Wednesday, September 7, 2016

Fortune favors the something or other

I'm honestly quite surprised that the Blickensderfer enjoyed as much longevity as it did. While they are certainly interesting and relatively "fun" machines to use today, they were certainly not favorable for business use, and for some reason I just cant see a domestic user finding it better than a used understroke machine, especially since visibility wouldnt have mattered all that much (assuming theyre looking at the keys as they type rather than the work, as would befit a new typist who didnt know how to touch type; and those who could touch type could type without seeing anyway).

Imagine where we'd be if the Blickensderfer Electric took off. 40 extra years of electric typewriter innovation.

As stated, the Daugherty is actualy a very fine typewriter. Sure, it was superseded by the Underwood in terms of utility, but it does what its supposed to quite well.

Some people don't realize just how big the Daugherty is. Its nearly as tall as a Fox, and is quite lengthy despite being proportionally thin.

 And of course no discussion on my blog would be complete without talking about Fox. I stand firmly by the notion that the Fox portable would have K.O. 'd the Corona if they had the chance. Its just so much easier to type on, and has a better overall design in my opinion. A Fox 4 bank portable would have taken the market swiftly and brutally, leaving no enemies.

Saturday, August 20, 2016

The Fox Model 27 and The Book of Fox

The Fox Model 27

It came from Wisconsin. It wasn't covered in cheese, nor did is smell of cow. But it was, geographically, very close to its place of manufacture. And now its not.

The Fox Model 27 is, by all accounts, a normal Fox typewriter with a larger carriage. But what you may not realize is just how rare they are. Not that their rarity makes them more valuable by any means, as many of you know. The longer carriage takes up so much room, and if your going to get a Fox, you may as well get one that's usable on a normal sized desk. 

But nonetheless, I'm quite pleased to now possess it. Just a few more to go, and I'll have one of each visible model. Then begins the impossible task of collecting one of each understroke! But until then, here's the Model 27.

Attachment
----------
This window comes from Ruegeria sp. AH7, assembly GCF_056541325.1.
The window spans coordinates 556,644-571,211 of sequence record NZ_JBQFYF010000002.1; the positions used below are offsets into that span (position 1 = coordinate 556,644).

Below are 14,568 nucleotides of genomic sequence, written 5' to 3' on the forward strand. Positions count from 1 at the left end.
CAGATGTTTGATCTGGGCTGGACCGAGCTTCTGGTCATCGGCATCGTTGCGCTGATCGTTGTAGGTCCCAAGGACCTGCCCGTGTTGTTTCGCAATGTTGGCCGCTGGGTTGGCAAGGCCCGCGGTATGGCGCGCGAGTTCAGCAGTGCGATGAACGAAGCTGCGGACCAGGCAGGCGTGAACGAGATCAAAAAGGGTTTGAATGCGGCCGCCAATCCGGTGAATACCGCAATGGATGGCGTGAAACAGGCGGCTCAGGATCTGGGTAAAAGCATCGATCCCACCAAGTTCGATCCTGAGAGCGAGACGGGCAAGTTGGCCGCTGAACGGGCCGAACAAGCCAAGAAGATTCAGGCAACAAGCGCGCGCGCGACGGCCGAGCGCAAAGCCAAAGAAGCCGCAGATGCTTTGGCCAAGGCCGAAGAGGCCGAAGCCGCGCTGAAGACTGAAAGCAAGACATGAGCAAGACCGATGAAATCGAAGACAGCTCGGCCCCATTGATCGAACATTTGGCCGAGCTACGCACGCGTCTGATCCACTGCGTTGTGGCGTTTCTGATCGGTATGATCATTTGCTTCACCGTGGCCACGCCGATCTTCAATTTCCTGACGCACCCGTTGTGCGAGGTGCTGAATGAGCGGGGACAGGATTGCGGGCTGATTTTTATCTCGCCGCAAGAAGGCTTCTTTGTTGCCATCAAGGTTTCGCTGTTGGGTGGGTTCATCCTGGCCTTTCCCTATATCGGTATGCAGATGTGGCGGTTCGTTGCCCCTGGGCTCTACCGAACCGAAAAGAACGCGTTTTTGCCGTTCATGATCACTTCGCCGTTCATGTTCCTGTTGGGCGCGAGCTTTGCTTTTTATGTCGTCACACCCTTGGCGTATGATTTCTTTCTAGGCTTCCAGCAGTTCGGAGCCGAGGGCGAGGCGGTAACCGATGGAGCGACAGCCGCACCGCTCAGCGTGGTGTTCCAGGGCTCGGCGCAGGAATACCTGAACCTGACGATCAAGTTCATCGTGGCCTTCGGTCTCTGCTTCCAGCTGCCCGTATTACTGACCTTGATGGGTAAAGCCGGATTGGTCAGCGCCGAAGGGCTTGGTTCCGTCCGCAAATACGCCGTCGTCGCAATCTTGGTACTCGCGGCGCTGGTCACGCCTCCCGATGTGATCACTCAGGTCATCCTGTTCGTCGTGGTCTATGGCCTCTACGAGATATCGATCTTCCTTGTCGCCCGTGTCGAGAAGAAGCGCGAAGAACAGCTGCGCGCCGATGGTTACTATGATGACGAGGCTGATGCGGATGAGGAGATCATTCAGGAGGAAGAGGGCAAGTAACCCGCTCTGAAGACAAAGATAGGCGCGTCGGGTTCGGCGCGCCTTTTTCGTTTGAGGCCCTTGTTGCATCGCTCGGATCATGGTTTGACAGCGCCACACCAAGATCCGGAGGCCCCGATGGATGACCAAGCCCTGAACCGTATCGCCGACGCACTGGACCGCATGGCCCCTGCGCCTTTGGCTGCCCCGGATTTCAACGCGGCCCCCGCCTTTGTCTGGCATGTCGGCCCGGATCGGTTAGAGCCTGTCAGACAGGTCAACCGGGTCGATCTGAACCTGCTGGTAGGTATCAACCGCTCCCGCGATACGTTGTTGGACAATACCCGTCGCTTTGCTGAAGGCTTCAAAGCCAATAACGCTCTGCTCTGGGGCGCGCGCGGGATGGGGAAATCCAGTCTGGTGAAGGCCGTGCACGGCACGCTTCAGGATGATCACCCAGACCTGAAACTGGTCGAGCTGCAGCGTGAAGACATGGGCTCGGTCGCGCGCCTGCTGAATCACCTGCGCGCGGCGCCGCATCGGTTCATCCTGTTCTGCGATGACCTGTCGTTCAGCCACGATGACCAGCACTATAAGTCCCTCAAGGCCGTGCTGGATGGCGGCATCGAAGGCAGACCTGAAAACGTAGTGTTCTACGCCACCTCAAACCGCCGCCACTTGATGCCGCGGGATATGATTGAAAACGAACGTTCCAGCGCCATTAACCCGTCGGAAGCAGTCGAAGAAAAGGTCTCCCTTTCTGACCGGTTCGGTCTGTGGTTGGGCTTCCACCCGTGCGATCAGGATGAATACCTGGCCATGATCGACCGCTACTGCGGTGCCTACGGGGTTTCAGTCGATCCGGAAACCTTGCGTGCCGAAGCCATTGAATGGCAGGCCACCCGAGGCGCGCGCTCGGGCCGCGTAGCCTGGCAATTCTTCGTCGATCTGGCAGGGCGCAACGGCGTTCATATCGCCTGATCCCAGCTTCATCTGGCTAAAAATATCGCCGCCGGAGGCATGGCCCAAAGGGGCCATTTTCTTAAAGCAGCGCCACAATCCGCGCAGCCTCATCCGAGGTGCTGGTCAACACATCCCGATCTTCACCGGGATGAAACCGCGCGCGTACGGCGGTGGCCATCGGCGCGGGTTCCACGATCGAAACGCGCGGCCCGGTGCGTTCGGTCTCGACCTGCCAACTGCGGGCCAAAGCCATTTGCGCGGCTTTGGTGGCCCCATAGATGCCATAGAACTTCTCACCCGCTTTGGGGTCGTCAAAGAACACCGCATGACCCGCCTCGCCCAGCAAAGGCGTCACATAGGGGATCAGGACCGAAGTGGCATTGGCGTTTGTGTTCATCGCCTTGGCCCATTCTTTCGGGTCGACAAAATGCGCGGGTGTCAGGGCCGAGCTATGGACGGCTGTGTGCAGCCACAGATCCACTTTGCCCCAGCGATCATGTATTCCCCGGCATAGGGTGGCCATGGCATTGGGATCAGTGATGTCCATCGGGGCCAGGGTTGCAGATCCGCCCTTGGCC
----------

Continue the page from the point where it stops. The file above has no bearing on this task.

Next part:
I found it peculiar that it has the second serial number for models, but its part of the Model 24 run. Serial number 41786   P5786, it proves that I cannot by any respectable means determine how many were ever produced. I anticipate thus that the other models with longer carriages also utilize the P numbering, and so their production numbers are all but impossible to determine as well. Regardless of that, it can be said that they didn't make many of them, at the very least.

No backspace, so this guy was made in early 1909 or prior. It has the dual-speed escapement, which is cool and quite different from the understroke version. 

Also, someone at some time replaced the (Surely) degraded rubber feet with cut wood. And the right side shift support arm is for no good reason off of its pivot point. It should have been litterally impossible for that to just happen, so I'm not sure what the hell went on with this machine.

The feed rollers are roached, the carriage is missing its front ball bearing alongside other stuff, and the varnish has gone all to hell.

And yet, despite it all, it's still working quite fine. Fox machines are magical beasts.

The Fox Typewriter Company Book

So, if you have not heard via the Antique Typewriter Collectors group of Facebook, I've been working on the creation of a small book detailing the Fox Typewriter Company. I'm currently doing final editing and formatting, and adding a few final things, but I anticipate it being done relatively soon. I'm primarily waiting for a few extra images to bring it all up to snuff.

Once it's all together, and I've printed an editorial copy to ensure everything turned out correctly, I will make it available to the public. In its 120-some pages you will find information pertaining to the history of the company, each model they produced, patents and lawsuits, and more. I have done my best to avoid using speculative information, such as my prior serial number research, so that everything detailed within the book is as close to historical truth as can be.

I think I'll be making it available through Lulu, so that its easier for people anywhere to order a copy. The price per copy will be cost of manufacture and shipping; I did not create this book for profit, but rather to serve the public. 

Sunday, August 7, 2016

The Molle Typewriter: Advertisements

Let's keep this inter-typosphere-research-and-related-postings train going! Shovel more coal!

Saturday, August 6, 2016

The Bennington Typewriter: Advertisements

As Mr. Ted Munk has been vigorously conducting research into the Bennington Typewriter (and the evidence making it seem like it never bloody well existed), I thought I would show the ads for it that I could find. Quite bland, and pretty much discusses within the advertising text how the machine wasn't truly in production yet, awaiting enough stock to be purchased to buy all the necessary equipment. Based on reason, I believe Mr. Munks idea that there were only ever prototypes produced to be most likely.

Yet somehow someone found the Clark Electric which was never heard of, and no-one has a Bennington which actually had a historical trail to follow. The oddity of it all...

The back of the Xcel, Benningtons "Successor". Very odd looking. You can see how the mainspring directly engages the escapement rail. Terrible idea, really.

Wednesday, July 20, 2016

The Williams Typewriter: Advertisments

BEHOLD! The mighty cache of advertisements that have been found during a recent dive into the Internets dark, shadowy depths.

My word, they're bland.